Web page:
THE post-Exodus worship has been described by Archbishop Fulton Sheen as “A veritable haemorrhage of blood”. It was in and through the shedding of blood — the blood of the Passover lambs — that the Jews achieved deliverance. Later, in the land where they came to dwell, they continued to acknowledge this and rendered appropriate homage to God whose power had saved them. It signified both absolute dependence and obedience. The only true title deed to the territory they came to possess rested in their fulfilment of those rituals of worship commanded in their sacred writings. In the course of time a designated permanent sanctuary and a system of priesthood came into existence. The synagogue services carried on throughout Israel, Judea and the Jewish Diaspora in the first century AD had begun only in the 6th century BC. That was the time of the exile in Babylon, when there was no Temple and therefore no sacrifices. The synagogue services continued when they came back to the Promised Land.  But they were always secondary and in addition to what was happening in the Temple. By the time of Our Lord, this was still very much the case.


IS THERE ANYONE who has not felt betrayed or wounded by a relative or friend at some time? If we have, can we recall what our feelings were at that time? Perhaps we can; very easily. Maybe because the hurt has never really gone away and we have not yet forgiven the person responsible. If we think that those who have wronged us have a case to answer, what about all the offences committed against God and against His justice and goodness? Day after day, on our screens and in our papers, crimes against humanity and the blasphemies against God and His holy ones confront us and condemn those responsible.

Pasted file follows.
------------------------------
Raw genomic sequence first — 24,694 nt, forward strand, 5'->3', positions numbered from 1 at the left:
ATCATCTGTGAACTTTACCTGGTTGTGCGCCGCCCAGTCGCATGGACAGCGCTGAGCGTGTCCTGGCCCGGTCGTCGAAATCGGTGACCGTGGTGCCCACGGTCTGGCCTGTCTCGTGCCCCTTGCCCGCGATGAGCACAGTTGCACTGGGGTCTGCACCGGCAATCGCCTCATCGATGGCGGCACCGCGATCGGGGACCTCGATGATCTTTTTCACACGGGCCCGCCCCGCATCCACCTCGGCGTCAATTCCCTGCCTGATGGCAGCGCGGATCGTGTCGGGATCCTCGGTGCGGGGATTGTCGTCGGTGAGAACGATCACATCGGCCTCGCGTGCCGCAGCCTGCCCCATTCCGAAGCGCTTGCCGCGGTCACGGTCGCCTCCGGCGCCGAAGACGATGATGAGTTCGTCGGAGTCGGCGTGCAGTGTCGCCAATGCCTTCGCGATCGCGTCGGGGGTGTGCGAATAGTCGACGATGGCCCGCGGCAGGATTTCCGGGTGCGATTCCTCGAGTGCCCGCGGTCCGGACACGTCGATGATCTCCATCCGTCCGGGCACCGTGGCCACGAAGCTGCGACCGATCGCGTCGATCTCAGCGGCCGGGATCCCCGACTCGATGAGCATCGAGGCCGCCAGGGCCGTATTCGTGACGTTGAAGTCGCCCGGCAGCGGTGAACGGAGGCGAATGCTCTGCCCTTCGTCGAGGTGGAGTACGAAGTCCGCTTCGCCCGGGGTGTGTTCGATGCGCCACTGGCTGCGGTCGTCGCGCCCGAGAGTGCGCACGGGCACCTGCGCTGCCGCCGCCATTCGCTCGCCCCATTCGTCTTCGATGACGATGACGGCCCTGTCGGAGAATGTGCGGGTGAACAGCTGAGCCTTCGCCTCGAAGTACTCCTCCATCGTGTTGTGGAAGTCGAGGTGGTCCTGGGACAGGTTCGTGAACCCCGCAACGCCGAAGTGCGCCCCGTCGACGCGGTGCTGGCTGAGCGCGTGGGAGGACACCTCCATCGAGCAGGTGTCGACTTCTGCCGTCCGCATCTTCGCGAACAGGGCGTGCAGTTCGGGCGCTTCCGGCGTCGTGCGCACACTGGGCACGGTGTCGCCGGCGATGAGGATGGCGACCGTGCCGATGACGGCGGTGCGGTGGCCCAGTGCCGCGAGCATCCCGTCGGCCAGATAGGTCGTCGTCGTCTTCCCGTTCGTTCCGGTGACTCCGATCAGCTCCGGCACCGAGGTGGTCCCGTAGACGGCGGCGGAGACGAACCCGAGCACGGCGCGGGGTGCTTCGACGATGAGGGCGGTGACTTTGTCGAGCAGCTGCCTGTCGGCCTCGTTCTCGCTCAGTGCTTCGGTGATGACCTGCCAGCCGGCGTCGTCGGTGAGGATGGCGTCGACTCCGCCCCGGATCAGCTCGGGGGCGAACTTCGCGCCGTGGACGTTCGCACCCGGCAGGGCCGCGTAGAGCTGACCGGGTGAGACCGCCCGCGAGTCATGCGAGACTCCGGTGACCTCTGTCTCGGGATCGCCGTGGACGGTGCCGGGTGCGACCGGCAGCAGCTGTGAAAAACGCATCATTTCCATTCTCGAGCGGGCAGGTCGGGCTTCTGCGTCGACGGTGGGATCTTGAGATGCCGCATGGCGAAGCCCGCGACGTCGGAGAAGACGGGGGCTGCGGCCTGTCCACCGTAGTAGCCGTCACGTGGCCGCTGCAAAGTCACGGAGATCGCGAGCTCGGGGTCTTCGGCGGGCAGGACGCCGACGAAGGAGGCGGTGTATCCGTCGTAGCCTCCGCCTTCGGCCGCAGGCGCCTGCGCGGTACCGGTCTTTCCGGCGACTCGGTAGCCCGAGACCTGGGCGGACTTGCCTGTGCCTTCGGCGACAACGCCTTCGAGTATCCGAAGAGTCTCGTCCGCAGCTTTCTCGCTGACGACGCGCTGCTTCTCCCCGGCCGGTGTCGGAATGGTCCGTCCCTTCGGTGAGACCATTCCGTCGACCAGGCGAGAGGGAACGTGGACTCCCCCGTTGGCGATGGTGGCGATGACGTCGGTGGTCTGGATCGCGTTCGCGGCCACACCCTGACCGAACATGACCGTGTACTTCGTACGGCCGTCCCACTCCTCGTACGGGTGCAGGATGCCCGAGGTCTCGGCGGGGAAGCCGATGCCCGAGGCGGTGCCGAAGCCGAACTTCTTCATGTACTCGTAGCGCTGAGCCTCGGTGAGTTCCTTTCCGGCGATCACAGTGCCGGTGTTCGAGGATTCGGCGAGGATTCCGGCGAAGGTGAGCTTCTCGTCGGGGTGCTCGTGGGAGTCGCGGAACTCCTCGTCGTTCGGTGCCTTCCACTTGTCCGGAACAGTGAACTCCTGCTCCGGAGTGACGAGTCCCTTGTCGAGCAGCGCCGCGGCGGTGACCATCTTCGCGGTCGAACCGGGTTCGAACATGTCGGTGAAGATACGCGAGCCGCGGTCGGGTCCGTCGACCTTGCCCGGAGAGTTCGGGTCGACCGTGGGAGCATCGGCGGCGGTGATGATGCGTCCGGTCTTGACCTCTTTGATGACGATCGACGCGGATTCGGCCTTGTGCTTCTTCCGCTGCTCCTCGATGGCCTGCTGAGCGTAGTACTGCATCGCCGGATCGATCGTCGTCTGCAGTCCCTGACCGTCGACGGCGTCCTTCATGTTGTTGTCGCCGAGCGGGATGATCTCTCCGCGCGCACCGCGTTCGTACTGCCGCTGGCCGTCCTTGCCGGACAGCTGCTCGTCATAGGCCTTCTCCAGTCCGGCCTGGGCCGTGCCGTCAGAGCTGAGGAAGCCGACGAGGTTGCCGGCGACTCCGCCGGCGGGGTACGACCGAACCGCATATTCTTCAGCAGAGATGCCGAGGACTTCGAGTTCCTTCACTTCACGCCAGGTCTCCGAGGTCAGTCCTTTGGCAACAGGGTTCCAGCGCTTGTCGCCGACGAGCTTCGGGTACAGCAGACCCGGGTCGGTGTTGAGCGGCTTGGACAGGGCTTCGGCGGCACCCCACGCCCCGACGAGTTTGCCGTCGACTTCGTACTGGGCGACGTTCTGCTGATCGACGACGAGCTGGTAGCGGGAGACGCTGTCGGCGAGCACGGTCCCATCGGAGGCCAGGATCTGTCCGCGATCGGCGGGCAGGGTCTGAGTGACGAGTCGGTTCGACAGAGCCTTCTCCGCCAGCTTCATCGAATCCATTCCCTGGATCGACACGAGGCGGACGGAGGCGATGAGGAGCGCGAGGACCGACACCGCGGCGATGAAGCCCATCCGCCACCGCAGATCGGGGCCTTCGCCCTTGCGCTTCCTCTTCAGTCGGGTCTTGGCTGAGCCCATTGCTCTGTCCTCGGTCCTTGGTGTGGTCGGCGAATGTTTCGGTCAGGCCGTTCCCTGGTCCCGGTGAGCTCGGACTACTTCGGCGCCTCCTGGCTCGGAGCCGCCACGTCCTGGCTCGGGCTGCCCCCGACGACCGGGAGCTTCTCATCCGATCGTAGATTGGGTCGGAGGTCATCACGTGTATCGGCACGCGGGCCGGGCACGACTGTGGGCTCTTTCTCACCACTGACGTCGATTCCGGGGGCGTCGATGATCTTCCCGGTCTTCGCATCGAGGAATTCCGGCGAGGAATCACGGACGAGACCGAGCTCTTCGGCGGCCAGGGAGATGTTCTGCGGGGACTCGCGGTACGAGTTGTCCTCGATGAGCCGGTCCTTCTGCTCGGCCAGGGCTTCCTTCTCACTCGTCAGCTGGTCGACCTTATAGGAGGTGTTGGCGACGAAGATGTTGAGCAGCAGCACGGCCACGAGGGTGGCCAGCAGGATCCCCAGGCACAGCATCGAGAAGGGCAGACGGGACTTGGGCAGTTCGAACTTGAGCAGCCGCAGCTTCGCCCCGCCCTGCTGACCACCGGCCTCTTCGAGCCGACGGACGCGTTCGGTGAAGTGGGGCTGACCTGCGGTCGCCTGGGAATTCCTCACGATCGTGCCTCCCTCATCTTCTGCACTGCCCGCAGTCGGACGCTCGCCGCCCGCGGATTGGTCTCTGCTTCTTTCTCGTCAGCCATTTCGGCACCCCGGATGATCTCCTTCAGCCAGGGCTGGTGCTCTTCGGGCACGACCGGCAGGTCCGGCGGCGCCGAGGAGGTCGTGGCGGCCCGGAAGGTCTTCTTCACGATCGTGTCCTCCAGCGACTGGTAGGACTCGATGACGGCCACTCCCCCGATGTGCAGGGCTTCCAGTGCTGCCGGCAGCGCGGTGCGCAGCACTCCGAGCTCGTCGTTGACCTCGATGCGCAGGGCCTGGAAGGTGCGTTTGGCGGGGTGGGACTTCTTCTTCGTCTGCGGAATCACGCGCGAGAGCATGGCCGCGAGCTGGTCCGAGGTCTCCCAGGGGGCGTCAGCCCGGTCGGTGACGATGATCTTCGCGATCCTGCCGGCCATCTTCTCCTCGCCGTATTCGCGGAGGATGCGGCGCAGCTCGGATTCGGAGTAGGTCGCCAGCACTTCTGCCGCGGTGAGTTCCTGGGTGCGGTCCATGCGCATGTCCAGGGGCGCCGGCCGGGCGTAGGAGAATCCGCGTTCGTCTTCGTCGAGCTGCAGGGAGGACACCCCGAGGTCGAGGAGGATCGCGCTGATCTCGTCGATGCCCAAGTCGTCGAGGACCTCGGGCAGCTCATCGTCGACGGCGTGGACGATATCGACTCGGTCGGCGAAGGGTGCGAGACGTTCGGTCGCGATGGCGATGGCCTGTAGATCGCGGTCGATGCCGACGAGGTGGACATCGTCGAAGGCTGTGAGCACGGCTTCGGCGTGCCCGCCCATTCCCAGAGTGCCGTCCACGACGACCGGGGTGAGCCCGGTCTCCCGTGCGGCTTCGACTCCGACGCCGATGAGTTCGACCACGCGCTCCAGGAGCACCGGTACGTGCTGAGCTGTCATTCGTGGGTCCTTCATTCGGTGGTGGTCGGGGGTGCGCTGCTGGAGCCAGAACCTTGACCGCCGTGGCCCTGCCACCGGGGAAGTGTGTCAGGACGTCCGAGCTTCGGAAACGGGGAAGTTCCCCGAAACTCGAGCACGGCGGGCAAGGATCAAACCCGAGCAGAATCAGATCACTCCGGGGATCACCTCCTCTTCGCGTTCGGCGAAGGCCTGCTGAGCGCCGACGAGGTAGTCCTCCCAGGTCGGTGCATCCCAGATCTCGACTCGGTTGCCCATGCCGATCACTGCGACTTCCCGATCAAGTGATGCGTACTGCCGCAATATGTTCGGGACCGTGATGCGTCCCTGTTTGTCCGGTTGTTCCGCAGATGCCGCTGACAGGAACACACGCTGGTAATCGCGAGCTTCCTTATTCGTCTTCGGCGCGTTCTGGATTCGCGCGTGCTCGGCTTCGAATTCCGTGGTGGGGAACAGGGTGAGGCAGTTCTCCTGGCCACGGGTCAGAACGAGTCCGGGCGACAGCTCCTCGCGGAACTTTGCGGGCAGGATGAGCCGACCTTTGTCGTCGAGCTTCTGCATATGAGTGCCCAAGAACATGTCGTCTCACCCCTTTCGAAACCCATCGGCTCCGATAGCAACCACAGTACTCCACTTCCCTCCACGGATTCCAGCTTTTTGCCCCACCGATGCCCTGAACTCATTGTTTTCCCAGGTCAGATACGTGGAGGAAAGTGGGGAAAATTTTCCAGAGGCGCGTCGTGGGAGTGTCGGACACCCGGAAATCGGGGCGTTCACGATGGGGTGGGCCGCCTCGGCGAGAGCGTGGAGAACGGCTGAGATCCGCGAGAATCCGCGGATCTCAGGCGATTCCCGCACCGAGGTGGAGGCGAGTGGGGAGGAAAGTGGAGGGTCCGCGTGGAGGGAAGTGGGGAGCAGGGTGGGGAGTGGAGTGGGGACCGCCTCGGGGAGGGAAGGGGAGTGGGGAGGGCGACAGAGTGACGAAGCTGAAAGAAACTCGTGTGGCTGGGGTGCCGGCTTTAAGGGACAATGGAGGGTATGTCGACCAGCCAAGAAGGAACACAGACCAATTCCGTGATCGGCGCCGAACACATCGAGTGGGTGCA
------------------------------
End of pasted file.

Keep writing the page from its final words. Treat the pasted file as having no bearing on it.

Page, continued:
BLASPHEMERS will say that if there is a God He should have better things to do than feel offended. They say this unaware that every beat of their hearts is a work of His love. Unrepentant evil-doers defy God and pile on crime upon crime unmindful of the consequences and heedless of the thought of judgement. Millions, who should be in church each week and will hardly enter it on Easter Sunday, will instead trace their steps to the exclusive pursuit of pleasure in all its forms, hardly sparing a thought for the welfare of their souls. 

SHOULD we take refuge in cynicism and indifference because of all this? Though there have been times when our society was less fractured and less steeped in materialism, there has always been in some other parts of the world, a framework of oppression or of heathen systems of social engagement. Centuries ago, while Europe was enjoying a golden age of faith, there was savagery on other continents. But it was unknown to most in Europe. Now, the distribution of communication and technology makes it possible for us to see instantly the misery of others and challenges both our faith in God as well as our obsession with our own convenience. It is hard to be a Christian now but Calvary can help us to make sense of the confusion.


With heartfelt thanks to the Chaplain of the Grand Priory, Dr Antony Conlon, we are presenting this Holy Week a series of Spiritual Reflections to allow members of the Order to make a person retreat, on Palm Sunday, and on the three days of the Sacred Triduum.  Many of us do not have the advantage of being in places where much spiritual food is available in our parishes, and it is for these people that the Grand Priory exists to assist in their fully participation in the Mysteries of our Salvation.